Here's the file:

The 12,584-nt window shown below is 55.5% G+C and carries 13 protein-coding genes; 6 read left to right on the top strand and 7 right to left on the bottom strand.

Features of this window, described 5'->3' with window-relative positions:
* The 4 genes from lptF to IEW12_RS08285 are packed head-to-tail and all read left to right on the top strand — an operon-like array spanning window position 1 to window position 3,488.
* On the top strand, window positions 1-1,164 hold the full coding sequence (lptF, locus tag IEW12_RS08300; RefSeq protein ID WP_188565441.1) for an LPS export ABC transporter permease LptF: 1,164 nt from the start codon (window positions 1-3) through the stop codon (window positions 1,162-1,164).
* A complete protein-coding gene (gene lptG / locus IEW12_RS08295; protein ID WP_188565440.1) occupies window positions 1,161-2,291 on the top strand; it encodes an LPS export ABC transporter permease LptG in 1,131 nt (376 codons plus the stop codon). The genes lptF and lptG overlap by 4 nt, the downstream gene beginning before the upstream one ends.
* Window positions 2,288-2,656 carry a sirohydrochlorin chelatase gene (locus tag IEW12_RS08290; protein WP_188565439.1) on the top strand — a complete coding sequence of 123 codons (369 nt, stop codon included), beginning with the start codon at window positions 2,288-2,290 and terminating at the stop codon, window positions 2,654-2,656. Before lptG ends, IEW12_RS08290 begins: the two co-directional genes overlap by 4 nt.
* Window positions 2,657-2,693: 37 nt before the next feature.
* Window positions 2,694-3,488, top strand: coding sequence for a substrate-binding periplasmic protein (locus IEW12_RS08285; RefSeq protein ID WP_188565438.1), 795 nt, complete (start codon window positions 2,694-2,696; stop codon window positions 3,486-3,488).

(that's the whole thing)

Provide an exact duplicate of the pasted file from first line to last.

The 12,584-nt window shown below is 55.5% G+C and carries 13 protein-coding genes; 6 read left to right on the top strand and 7 right to left on the bottom strand.

Features of this window, described 5'->3' with window-relative positions:
* The 4 genes from lptF to IEW12_RS08285 are packed head-to-tail and all read left to right on the top strand — an operon-like array spanning window position 1 to window position 3,488.
* On the top strand, window positions 1-1,164 hold the full coding sequence (lptF, locus tag IEW12_RS08300; RefSeq protein ID WP_188565441.1) for an LPS export ABC transporter permease LptF: 1,164 nt from the start codon (window positions 1-3) through the stop codon (window positions 1,162-1,164).
* A complete protein-coding gene (gene lptG / locus IEW12_RS08295; protein ID WP_188565440.1) occupies window positions 1,161-2,291 on the top strand; it encodes an LPS export ABC transporter permease LptG in 1,131 nt (376 codons plus the stop codon). The genes lptF and lptG overlap by 4 nt, the downstream gene beginning before the upstream one ends.
* Window positions 2,288-2,656 carry a sirohydrochlorin chelatase gene (locus tag IEW12_RS08290; protein WP_188565439.1) on the top strand — a complete coding sequence of 123 codons (369 nt, stop codon included), beginning with the start codon at window positions 2,288-2,290 and terminating at the stop codon, window positions 2,654-2,656. Before lptG ends, IEW12_RS08290 begins: the two co-directional genes overlap by 4 nt.
* Window positions 2,657-2,693: 37 nt before the next feature.
* Window positions 2,694-3,488, top strand: coding sequence for a substrate-binding periplasmic protein (locus IEW12_RS08285; RefSeq protein ID WP_188565438.1), 795 nt, complete (start codon window positions 2,694-2,696; stop codon window positions 3,486-3,488).